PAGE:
Body cells and tissues are threatened continuously bydamage caused by toxic free radicals and reactiveoxygen species (e.g., peroxides) which are producedduring normal oxygen metabolism, by other chemicalreactions and by toxic agents in the environment. Freeradicals, once formed, are capable of disruptingmetabolic activity and cell structure. When this occurs,additional free radicals are produced which, in turn,can result in more extensive damage to cells andtissues. The uncontrolled production of free radicals isthought to be a major contributing factor to manydegenerative pathologies.
The body's antioxidant defense system is more thanthe sum of its parts. That's because antioxidantsdepend on each other for ongoing effectiveness. Forexample, beta-carotene supports vitamin E, recognizedas the body's most valuable fat soluble antioxidant. Itprevents oxidation of unsaturated fatty acids byinactivating free radicals, thus stabilizing andprotecting cell membranes, e.g. in the lungs, eyes andarteries. Vitamin E can be regenerated by vitamin C.
Vitamin C is a potent water-soluble antioxidantnutrient, also protecting cells from oxygen free radicaldamage. It is essential for connective tissue and bonemetabolism, capillary health and immune function.Vitamin C works together with vitamin E. Whenvitamin E is inactivated by neutralizing free radicals,vitamin C regenerates it back to full activity. In thisprocess, however, vitamin C is oxidized and loses itsantioxidant activity. Glutathione reactivates vitamin C,while selenium and B-vitamins are needed to keepglutathione effective.
Glutathione is a naturally occurring tripeptide which isa major component of two anti-free radical enzymes -glutathione peroxidase and glutathione reductase. Assuch, glutathione offers one mechanism for scavengingtoxic free radicals and inhibiting peroxidation therebyslowing down free-radical catalyzed chain reactions.Glutathione can also reactivate (reduce) oxidizedvitamin C. Glutathione per se is well absorbed in theintestine and enters the blood and other extracellularcompartments where it exerts much of its beneficialantioxidant effects. However, it can not effectivelyenter the cell.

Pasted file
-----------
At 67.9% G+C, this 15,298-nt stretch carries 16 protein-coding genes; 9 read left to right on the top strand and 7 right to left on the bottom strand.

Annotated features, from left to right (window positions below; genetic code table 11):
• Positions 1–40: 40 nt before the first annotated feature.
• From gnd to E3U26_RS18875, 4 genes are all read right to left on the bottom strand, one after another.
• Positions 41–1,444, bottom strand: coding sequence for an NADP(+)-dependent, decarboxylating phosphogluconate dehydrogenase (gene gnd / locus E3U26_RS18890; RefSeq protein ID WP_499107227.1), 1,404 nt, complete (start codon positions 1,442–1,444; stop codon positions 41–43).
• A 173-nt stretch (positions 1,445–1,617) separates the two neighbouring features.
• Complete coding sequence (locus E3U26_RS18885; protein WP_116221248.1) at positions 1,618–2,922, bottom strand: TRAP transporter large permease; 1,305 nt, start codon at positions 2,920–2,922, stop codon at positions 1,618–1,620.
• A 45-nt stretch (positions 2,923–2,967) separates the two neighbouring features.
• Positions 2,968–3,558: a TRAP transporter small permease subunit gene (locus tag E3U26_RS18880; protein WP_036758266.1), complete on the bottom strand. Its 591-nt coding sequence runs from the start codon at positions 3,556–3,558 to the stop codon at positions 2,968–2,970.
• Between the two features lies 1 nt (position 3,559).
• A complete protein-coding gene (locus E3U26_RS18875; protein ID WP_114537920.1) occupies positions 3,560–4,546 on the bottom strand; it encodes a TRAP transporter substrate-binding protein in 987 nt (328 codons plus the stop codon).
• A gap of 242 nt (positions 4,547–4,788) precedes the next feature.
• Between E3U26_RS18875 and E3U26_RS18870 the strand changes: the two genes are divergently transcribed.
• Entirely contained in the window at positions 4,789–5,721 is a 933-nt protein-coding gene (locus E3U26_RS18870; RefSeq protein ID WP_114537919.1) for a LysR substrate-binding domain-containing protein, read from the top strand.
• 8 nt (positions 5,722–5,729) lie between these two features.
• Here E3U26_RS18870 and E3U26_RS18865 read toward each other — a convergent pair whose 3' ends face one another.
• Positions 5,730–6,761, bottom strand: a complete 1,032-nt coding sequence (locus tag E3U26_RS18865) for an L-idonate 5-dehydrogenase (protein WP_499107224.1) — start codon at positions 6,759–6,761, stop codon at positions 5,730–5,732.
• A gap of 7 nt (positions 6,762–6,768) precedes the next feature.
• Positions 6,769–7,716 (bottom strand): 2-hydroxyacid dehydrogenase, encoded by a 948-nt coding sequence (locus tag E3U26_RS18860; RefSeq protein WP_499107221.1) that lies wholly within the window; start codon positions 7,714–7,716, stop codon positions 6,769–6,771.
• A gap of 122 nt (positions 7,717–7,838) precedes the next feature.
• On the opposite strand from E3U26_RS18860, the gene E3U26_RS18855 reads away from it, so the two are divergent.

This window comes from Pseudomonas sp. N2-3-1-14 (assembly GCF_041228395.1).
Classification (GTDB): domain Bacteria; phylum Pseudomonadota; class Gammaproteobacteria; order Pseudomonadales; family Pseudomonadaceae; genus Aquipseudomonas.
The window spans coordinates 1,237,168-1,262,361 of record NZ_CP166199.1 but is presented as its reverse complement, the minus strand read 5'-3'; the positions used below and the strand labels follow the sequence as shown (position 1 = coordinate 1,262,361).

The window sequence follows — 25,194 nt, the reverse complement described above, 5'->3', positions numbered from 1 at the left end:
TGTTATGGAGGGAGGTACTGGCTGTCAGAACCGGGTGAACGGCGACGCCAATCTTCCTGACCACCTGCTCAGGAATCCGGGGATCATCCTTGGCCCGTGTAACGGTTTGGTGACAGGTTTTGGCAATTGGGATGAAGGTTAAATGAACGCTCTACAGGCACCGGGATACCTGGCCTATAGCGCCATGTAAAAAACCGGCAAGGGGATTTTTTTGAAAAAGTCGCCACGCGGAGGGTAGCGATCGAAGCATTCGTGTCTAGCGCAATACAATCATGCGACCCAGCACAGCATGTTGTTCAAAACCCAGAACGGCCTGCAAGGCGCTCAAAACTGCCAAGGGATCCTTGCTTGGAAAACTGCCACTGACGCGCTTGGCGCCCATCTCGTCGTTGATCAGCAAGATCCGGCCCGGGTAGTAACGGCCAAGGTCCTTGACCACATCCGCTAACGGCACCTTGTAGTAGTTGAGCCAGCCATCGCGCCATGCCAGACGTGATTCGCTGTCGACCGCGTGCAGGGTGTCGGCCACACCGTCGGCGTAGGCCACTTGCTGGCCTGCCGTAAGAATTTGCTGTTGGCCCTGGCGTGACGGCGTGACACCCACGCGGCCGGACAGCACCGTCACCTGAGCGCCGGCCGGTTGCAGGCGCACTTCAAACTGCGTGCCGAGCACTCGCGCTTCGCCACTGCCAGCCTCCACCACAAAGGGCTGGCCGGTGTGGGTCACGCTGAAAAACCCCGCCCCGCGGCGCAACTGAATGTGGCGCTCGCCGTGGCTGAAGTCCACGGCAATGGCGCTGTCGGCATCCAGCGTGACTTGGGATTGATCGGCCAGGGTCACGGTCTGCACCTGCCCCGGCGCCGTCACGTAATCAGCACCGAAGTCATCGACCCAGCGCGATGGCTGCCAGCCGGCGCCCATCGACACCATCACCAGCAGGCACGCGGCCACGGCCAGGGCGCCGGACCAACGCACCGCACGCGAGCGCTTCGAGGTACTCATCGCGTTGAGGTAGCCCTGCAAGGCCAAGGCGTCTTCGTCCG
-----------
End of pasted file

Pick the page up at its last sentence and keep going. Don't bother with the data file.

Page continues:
N-Acetylcysteine is a precursor for the sulfur aminoacid cysteine which is used by the cells to synthesizeglutathione. In contrast to glutathione,N-acetylcysteine is efficiently transported into the cellwhere it is readily converted to cysteine for glutathionesynthesis. Thus, supplementation with Nacetylcysteineis recognized as a safe, highly effectivemethod of increasing intracellular glutathione stores.Aside from providing cysteine as a glutathioneprecursor, N-acetylcysteine also appears to haveantioxidant properties as such and is a valuable sulfurdonor for various metabolic needs.
The bioflavonoids of Ultra Anti-Oxidant, i.e. rutin,hesperidin and Pycnogenol®, provide additionalantioxidant power, while zinc is needed to maintain theactivity of the antioxidant enzyme superoxidedismutase.